The Symptoms & Solutions for Cataracts
There are currently more than 24 million Americans age 40 and older who have cataracts, according to the Vision Problems in the U.S. report from Prevent Blindness America. The leading cause of blindness worldwide, a cataract is a clouding of the eye’s lens which blocks or changes the passage of light into the eye. While it occurs most often in people aged 40 and older, it can occur among young adults, children, and even infants.
But unlike many eye diseases, vision loss due to cataracts can be restored.
In fact, cataract surgery is one of the most commonly performed procedures in the United States and has a 95 percent success rate.
Cataracts generally do not cause pain, redness, or tears. However, the following changes in your vision may be signs of a cataract:
• Blurred vision, double vision, ghost images, or the sense of a film over the eyes.
• Lights seem too dim for reading or close-up work, or you are dazzled by strong light.
• Changing eyeglass prescriptions often. The change may not seem to help your vision.
In addition, people sometimes notice a milky or yellowish spot in the pupil (the center of the eye is normally black).
The Cataract-Hip Fracture Connection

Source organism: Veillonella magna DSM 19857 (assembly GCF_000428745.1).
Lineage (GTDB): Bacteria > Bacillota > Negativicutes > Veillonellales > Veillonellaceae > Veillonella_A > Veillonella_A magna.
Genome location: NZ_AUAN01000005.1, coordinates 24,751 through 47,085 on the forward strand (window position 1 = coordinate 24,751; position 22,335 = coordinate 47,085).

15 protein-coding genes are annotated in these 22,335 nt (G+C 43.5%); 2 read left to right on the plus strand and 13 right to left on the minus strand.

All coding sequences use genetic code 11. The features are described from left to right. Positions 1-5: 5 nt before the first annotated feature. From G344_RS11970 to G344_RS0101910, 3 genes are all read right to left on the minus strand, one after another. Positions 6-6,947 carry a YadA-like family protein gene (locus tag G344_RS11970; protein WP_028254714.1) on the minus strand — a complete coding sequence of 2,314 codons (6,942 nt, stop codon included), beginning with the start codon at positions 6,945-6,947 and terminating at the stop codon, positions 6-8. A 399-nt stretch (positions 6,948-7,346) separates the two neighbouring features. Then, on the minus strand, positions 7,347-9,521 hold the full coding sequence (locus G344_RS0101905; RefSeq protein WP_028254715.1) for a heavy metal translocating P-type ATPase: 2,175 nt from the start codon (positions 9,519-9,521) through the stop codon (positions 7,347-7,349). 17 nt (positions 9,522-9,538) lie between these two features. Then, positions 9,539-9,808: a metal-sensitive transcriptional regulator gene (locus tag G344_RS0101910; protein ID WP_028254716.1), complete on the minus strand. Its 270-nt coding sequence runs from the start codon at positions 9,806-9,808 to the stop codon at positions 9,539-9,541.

In case you need another reason to have surgery, consider this study that found that cataract surgery patients had a significantly reduced rate of hip fractures from falls.
Currently, surgery is the only proven treatment for cataracts. The surgery is performed on an out-patient basis and is extremely safe. In many cases, patients often see well enough to resume normal activities within 24 hours of surgery, and vision continues to improve over the following weeks and months. Some recent advancements include excellent options to minimize your need to wear glasses after cataract surgery and ‘dropless’ cataract surgery. In the case of dropless cataract surgery, some patients do not need to use eye drops during the healing process. However, if you have additional eye problems, such as glaucoma, your recovery time may take longer.
While there are no proven ways to prevent cataracts or slow the progression of cataracts, there are several known risk factors that may lead to getting a cataract at a younger age. These include:
• Eye infections
• Some medicines (such as long-term steroid use and some cancer medication)
• Eye injuries
• Exposure to intense heat or radiation
• Too much exposure to non-visible sunlight (called UV or ultraviolet light)
• Various diseases, such as diabetes, arthritis, or metabolic disorders
• Family history of cataracts
• Nearsightedness (also called myopia)
• Infection or inflammation during pregnancy (such as measles or rubella)
One of the most important things you can do to protect your vision from cataracts and other eye problems is to get regular eye exams.
If you have questions or concerns about cataract surgery, schedule an appointment with your eye care provider.
Estela Ogiste MD, PhD is a comprehensive ophthalmologist at Advanced Eyecare PC in Bennington, VT.